Bitmap fonts are used in the Linux console, the Windows recovery console, and embedded systems. Older dot matrix printers used bitmap fonts; often stored in the memory of the printer and addressed by the computer's print driver. Dot matrix printers are still used on carbon paper business forms. Bitmap fonts may be used in cross-stitch.

To draw a string using a bitmap font, means to successively output bitmaps of each character that the string comprises, performing per-character indentation. Also true type fonts, bitmap fonts can be monospaced (i.e.. every character is plotted a constant distance from the previous character that it is next to, while drawing) or proportional (each character has its own width). However, the particular font-handling application determines how each font will be displayed.
[edit] Monochrome fonts vs. fonts with shades of gray

Digital bitmap fonts (and the final rendering of vector fonts) may use monochrome or shades of gray. The latter is anti-aliased. When displaying a text, typically an operating system properly represents the "shades of gray" as intermediate colors between the color of the font and that of the background. However, if the text is represented as an image with transparent background, "shades of gray" require an image format allowing partial transparency.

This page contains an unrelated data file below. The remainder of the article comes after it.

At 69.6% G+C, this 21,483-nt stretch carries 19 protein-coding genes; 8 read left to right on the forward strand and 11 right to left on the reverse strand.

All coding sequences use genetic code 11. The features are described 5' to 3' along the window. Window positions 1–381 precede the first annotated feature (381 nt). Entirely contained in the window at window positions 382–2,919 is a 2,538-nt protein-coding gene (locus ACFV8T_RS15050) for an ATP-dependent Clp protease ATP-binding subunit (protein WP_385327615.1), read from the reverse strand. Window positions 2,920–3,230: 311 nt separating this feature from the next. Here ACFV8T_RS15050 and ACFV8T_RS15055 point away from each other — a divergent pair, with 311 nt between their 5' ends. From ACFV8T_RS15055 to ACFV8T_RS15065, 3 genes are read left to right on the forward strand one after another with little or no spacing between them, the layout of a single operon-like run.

[edit] Scaling

Bitmap fonts look best at their native pixel size. Some systems using bitmap fonts can create some font variants algorithmically. For example, the original Apple Macintosh computer could produce bold by widening vertical strokes and oblique by shearing the image. At non-native sizes, many text rendering systems perform nearest-neighbor resampling, introducing ugly jagged edges. More advanced systems perform anti-aliasing on bitmap fonts whose size does not match the size that the application requests. This technique works well for making the font smaller but not as well for increasing the size, as it tends to blur the edges. Some graphics systems that use bitmap fonts, especially those of emulators, apply curve-sensitive nonlinear resampling algorithms such as 2xSaI or hq3x on fonts and other bitmaps, which avoids blurring the font while introducing little objectionable distortion at moderate increases in size.

The difference between bitmap fonts and outline fonts is similar to the difference between bitmap and vector image file formats. Bitmap fonts are like image formats such as Windows Bitmap (.bmp), Portable Network Graphics (.png) and Tagged Image Format (.tif or .tiff), which store the image data as a grid of pixels, in some cases with compression. Outline or stroke image formats such as Windows Metafile format (.wmf) and Scalable Vector Graphics format (.svg), store instructions in the form of lines and curves of how to draw the image rather than storing the image itself.